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Public Employers Must Address Harassment Too

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Editor’s note: This is an excerpt of a column published in Medium. To read the rest of the column, go here. Also, McBride was part of a panel of women labor leaders who discussed sexual harassment in the workplace Wednesday, on the eve of the International Women’s Day, in a discussion carried live on Facebook Live. To view the entire discussion, go here.

 The #MeToo movement has challenged our nation to confront pervasive sexual harassment in the workplace. Women of every age, every background and every profession have faced harassment, and for too many perpetrators there has been no accountability. …

Whether you work at a big corporation, a mom-and-pop business, a nonprofit dedicated to making the world a better place, or — like the 1.6 million members of AFSCME — in public service, it is the responsibility of management to ensure the dignity of every employee. …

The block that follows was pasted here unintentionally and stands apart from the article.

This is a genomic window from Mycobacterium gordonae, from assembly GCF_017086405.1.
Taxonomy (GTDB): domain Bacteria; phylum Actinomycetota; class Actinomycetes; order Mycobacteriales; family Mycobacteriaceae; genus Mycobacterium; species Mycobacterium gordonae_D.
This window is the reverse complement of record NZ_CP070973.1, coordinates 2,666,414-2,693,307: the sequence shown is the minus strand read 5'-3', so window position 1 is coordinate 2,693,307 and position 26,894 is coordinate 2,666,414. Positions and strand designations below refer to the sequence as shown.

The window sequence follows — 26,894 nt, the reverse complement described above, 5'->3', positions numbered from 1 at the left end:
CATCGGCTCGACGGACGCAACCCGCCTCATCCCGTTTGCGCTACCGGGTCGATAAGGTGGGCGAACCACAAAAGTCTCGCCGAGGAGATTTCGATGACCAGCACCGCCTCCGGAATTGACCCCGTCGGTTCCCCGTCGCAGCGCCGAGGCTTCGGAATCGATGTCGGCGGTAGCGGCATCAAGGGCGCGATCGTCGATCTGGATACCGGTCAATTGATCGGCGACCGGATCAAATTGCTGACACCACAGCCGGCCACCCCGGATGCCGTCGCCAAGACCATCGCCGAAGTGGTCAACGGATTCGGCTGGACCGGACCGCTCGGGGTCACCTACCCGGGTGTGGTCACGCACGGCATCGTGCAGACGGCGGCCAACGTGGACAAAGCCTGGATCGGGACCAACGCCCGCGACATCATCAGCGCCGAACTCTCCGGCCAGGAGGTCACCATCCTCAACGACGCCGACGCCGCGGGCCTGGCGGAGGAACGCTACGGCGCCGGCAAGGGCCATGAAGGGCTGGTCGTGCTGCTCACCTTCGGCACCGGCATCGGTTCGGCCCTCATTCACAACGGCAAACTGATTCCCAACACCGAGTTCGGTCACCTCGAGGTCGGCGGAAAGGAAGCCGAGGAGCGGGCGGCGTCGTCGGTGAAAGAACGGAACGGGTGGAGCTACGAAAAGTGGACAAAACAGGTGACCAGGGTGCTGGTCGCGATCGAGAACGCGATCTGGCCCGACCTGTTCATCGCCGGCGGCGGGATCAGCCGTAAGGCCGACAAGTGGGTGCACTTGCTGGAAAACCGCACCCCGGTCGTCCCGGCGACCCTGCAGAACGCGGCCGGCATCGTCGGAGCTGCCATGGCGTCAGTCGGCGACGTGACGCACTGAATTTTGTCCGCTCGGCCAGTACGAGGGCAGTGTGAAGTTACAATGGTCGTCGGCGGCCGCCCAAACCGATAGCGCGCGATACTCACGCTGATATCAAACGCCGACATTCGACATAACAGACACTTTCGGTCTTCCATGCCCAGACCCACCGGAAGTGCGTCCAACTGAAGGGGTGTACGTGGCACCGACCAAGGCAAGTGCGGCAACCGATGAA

AFSCME members are the people who keep your community running. We keep the streets clean and safe. We drive your kids to school. We’re nurses and librarians, road crews and home care workers. People in public service answer a calling to put their communities first, and they deserve a workplace free of harassment.

Unions have long worked with employers on policies to address harassment directed at workers. In just one example, management at telecom giant Verizon worked with members of the Communications Workers of America and the International Brotherhood of Electrical Workers to create a joint labor-management harassment awareness program that empowered workers to speak out about gender-based violence. Public sector employers, our state and local governments, need to take similar steps. …

Our cities, states and federal agencies should set the highest possible standard. After all, the mission of government is to ensure life, liberty and the pursuit of happiness for everyone. We cannot fulfill that promise without creating and maintaining harassment-free workplaces for public employees.

 

Photo Caption: Four prominent labor leaders discussed the sexual harassment epidemic in a discussion on the eve of International Women’s Day. Pictured (left to right) are AFSCME Secretary-Treasurer Elissa McBride, AFL-CIO Secretary-Treasurer Liz Shuler, National Women’s Law Center President Fatima Goss Graves and Jobs With Justice Executive Director Sarita Gupta.